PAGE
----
I'm still learning which varieties of onions and tomatos grow best in this area. But last year I had some Onions reach 1 pound.

          I spend around 30 hours a week in my garden during the growing season. Over time I hope to learn better ways to save time and produce more.

          But it's great therapy. I don't mind the work or the time spent in the garden.

          Steve

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          • #6
            Potatoes: My dad always said, (in northern Illinois) that potatoes should be planted on Good Friday. A neighbor here in suburban Atlanta, Georgia (there are other Atlantas) told us that potatoes should be planted on Ash Wednesday.

            Anybody have other guidelines for planting?

            Corn should be planted when oak leaves are the size of a squirrel's ear.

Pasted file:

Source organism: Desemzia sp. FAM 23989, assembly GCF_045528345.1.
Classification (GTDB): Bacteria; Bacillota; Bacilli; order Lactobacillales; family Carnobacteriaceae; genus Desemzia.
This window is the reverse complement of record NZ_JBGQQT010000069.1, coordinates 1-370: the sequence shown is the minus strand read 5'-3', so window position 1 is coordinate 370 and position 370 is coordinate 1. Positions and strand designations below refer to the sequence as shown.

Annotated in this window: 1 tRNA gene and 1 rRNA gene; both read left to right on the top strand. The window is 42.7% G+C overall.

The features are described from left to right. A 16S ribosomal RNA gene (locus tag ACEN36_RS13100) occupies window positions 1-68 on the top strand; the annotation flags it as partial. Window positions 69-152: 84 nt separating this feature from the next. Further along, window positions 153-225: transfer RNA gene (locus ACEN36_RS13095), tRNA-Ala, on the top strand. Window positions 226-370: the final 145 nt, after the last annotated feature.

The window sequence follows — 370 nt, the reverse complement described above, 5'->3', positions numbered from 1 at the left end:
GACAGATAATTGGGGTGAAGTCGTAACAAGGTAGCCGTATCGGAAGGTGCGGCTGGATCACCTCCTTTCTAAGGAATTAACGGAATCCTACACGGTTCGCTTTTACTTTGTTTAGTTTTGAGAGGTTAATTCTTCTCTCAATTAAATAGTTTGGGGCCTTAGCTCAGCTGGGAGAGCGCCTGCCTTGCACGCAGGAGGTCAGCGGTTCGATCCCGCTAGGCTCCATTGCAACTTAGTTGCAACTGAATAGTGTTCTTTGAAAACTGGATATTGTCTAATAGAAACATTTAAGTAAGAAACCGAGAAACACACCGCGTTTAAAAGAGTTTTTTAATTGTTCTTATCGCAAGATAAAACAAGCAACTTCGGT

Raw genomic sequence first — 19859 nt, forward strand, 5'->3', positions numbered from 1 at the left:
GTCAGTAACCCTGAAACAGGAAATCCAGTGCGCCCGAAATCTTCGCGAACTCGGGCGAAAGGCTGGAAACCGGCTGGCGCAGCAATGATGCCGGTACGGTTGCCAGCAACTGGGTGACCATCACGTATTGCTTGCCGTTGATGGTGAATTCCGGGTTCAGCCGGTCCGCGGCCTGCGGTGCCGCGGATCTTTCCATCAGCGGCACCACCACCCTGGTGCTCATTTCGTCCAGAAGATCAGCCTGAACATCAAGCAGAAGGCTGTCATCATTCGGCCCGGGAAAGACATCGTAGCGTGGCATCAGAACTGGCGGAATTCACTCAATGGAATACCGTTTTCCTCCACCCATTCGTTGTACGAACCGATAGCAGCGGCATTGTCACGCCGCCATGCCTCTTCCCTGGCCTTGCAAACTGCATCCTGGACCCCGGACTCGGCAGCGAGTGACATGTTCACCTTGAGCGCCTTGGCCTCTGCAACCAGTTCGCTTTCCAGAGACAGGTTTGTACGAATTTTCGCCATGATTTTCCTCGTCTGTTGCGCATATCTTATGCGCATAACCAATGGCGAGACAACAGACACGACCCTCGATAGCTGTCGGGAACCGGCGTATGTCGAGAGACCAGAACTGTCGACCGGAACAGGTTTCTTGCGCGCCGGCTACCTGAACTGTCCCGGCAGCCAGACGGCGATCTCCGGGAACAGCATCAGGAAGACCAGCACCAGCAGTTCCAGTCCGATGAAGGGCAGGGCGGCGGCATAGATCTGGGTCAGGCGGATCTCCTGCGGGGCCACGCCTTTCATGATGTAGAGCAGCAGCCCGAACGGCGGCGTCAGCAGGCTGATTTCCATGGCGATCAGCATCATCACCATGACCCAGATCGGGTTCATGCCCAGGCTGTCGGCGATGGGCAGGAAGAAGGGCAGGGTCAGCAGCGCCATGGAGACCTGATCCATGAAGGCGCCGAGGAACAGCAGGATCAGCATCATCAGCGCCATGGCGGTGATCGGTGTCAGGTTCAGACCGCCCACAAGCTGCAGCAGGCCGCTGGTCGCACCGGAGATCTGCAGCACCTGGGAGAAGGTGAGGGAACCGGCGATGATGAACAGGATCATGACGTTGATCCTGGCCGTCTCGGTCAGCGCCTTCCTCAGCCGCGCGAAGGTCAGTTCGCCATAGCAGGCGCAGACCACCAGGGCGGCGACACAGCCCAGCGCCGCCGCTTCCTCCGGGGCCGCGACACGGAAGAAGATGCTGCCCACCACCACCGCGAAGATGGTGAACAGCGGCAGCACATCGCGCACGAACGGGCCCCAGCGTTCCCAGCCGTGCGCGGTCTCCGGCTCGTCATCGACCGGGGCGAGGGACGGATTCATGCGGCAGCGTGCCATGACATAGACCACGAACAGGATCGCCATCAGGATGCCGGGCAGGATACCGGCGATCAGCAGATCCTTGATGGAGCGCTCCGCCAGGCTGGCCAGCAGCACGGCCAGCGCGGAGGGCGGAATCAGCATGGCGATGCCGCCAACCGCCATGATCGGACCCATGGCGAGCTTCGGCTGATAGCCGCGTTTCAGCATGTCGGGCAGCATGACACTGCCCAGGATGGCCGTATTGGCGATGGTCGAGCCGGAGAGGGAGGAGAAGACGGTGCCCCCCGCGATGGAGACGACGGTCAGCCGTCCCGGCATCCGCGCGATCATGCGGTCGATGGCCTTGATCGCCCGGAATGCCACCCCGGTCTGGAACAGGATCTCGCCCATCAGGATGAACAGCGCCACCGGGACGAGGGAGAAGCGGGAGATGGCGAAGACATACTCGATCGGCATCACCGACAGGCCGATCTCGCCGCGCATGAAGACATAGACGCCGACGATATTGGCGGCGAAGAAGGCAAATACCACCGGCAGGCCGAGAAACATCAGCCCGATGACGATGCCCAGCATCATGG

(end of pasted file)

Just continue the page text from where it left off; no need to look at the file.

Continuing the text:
Nude in the north, what do you use for equipment for two acres?

            For those on the metric system, two acres is about eight-tenths of a hectare.

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            • #7
              I don't have enough sunny space in my yard for a vegetable garden. We do have space for a small herb garden. We also have a compost bin that we have been adding leaves, food scraps, and water to, so we can use that in the garden. It is nice to have a project like that to tend to.

              Comment


              • #8
                Hey Geo a shade garden is always nice too.
                I was just reading an article on the "No till" garden interesting concept, it is natures way and you can plant sooner in that you dont have to wait for the soil to be dry enough so you can till. Just let the worms till the soil and keep adding organic mulches to the top. I will be trying this in my raised vegetable beds.
                Dan

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                • #9
                  I've loved plants since I was a kid. I have a garden, several types of berries, and a bunch of tropical stuff in a small greenhouse. I'm trying to complete the privacy of my yard so I can tend my whole yard & garden nude with no fear of being seen.

                  Comment


                  • #10
                    I'm a master gardener and editor of our local MG newsletter, every month. I'm also a naked gardener.